Valuable papers Currency Anything stored in a basement

Do you need flood insurance in Arizona?

If you want the shortest answer possible: perhaps
There isn’t a law on the federal or state level that requires homeowners to have a flood insurance policy. However, if you want to get a federally-backed mortgage on a home located in a high-risk flooding zone, you’ll be required to purchase flood insurance.
Your mortgage lender will most likely require you to have a flood insurance policy if you live in an area at moderate-to-high risk for flooding. 
National Flood Insurance Program (NFIP)
, which is overseen by FEMA, offers flood insurance based on risk level to homeowners. The NFIP manages flood insurance for homeowners, but the actual policies come from private insurance companies like
A mandate from your mortgage lender isn’t necessary to buy flood insurance—you do not even have to be in a FEMA-designated high-risk flooding zone. Anyone can buy a flood insurance policy if they choose to, and it’s especially a good idea if you’re in one of the 62,351 properties in
alone at risk for flooding.
Homeowners outside of FEMA’s designated high-risk flooding zones file over 40% of NFIP claims.
If you want to buy a flood insurance policy backed by the NFIP, you have to live in one of Arizona’s participating communities (check with this
from FEMA). You can still buy flood insurance if your city or town isn’t on FEMA’s list—you’ll just need to go through a private insurance company instead.

What flood zones require flood insurance in Arizona?

Arizona follows the guidelines of the NFIP. You can determine your home’s risk level on their website, and if you’re in a high enough risk zone your mortgage lender will require you to have flood insurance. Typically, this includes flood zones starting with an A or V.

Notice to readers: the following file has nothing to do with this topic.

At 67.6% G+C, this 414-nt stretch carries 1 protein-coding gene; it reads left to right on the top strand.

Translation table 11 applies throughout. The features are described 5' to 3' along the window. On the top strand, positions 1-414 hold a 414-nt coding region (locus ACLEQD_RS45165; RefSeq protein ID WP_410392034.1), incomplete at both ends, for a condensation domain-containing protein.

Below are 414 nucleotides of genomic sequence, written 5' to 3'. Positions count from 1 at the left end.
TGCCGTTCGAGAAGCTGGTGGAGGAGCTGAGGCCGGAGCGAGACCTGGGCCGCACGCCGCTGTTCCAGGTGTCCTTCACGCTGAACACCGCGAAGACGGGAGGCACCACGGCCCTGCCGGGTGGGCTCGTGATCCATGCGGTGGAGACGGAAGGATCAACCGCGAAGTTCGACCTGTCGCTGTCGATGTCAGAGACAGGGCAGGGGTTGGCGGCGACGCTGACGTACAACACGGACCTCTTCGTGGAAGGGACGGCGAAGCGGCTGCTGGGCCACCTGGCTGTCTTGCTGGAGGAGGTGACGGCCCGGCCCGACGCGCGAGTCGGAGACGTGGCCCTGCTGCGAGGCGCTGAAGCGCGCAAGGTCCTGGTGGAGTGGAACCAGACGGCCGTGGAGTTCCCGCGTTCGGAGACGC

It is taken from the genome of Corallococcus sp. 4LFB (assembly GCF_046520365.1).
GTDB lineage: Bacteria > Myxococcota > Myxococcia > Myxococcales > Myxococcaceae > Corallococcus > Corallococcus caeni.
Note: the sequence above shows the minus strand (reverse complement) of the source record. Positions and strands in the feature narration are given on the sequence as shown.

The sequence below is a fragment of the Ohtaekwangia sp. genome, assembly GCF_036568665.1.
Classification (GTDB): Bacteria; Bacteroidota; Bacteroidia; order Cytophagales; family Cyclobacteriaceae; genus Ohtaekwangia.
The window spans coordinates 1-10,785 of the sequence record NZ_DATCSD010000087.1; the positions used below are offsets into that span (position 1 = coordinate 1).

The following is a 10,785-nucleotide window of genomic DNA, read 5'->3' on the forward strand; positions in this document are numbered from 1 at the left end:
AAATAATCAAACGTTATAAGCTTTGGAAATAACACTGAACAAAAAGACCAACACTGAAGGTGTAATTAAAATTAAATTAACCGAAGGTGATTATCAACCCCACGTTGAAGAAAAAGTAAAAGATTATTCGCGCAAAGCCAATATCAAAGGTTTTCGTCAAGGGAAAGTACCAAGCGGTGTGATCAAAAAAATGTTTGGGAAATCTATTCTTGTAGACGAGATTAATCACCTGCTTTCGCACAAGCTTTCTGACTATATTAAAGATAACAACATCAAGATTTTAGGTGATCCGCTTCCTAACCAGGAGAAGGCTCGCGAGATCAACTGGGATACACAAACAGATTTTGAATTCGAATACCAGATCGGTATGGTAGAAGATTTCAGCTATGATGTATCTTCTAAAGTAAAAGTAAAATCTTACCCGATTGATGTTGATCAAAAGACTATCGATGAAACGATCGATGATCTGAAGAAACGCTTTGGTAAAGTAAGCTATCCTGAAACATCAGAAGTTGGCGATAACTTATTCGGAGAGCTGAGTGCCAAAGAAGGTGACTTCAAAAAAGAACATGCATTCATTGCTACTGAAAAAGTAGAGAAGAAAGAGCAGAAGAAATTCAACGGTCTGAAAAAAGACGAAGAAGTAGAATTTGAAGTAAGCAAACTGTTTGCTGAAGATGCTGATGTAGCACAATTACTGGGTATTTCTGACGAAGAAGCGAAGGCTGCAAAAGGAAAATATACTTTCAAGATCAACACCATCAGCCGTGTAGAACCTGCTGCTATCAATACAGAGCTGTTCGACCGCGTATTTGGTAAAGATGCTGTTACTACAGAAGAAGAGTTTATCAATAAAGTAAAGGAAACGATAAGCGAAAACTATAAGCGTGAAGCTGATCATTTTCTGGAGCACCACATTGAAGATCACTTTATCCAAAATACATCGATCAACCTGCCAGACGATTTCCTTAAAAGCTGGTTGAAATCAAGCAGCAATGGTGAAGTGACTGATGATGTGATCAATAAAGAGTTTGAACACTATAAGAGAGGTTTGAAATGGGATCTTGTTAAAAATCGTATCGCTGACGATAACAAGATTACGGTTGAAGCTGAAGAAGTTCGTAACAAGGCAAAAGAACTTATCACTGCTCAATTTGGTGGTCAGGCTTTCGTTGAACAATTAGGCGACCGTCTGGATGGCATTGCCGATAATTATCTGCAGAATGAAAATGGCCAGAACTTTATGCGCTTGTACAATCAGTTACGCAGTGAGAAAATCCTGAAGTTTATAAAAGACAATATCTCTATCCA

You can use FEMA’s handy
Flood Map Service Center
Flood Factor®
tools to determine your home’s flood risk level. 
Key Takeaway You will be required to buy flood insurance if you live in a FEMA-designated high-risk zone and have a federally-backed mortgage.

How much does flood insurance cost in Arizona?

The U.S. national average price of flood insurance is $739 per year, and Arizona’s average price falls just shy of that mark at $720 per year
In October 2021, the NFIP decided to implement a new methodology for pricing flood insurance called Risk Rating 2.0. Around 23% of flood insurance premiums across the country will decrease as of April 2022, but 68% of Arizona policies are expected to rise to $10 per month
The precise cost of your flood insurance premium will depend on a few things: size and building type, location, age of the property, and more. Residential flood insurance customers have coverage limits of $100,000 for contents coverage and $250,000 for building coverage. Your insurance company might also set a deductible limit. 
MORE: How to prevent a flooded basement

How to save money on flood and auto insurance in Arizona

Want to lower the price of flood insurance in Arizona? Try these options:
Keep in mind that your flood insurance will not cover any damage to a vehicle. To make sure your car is covered during a flood, download the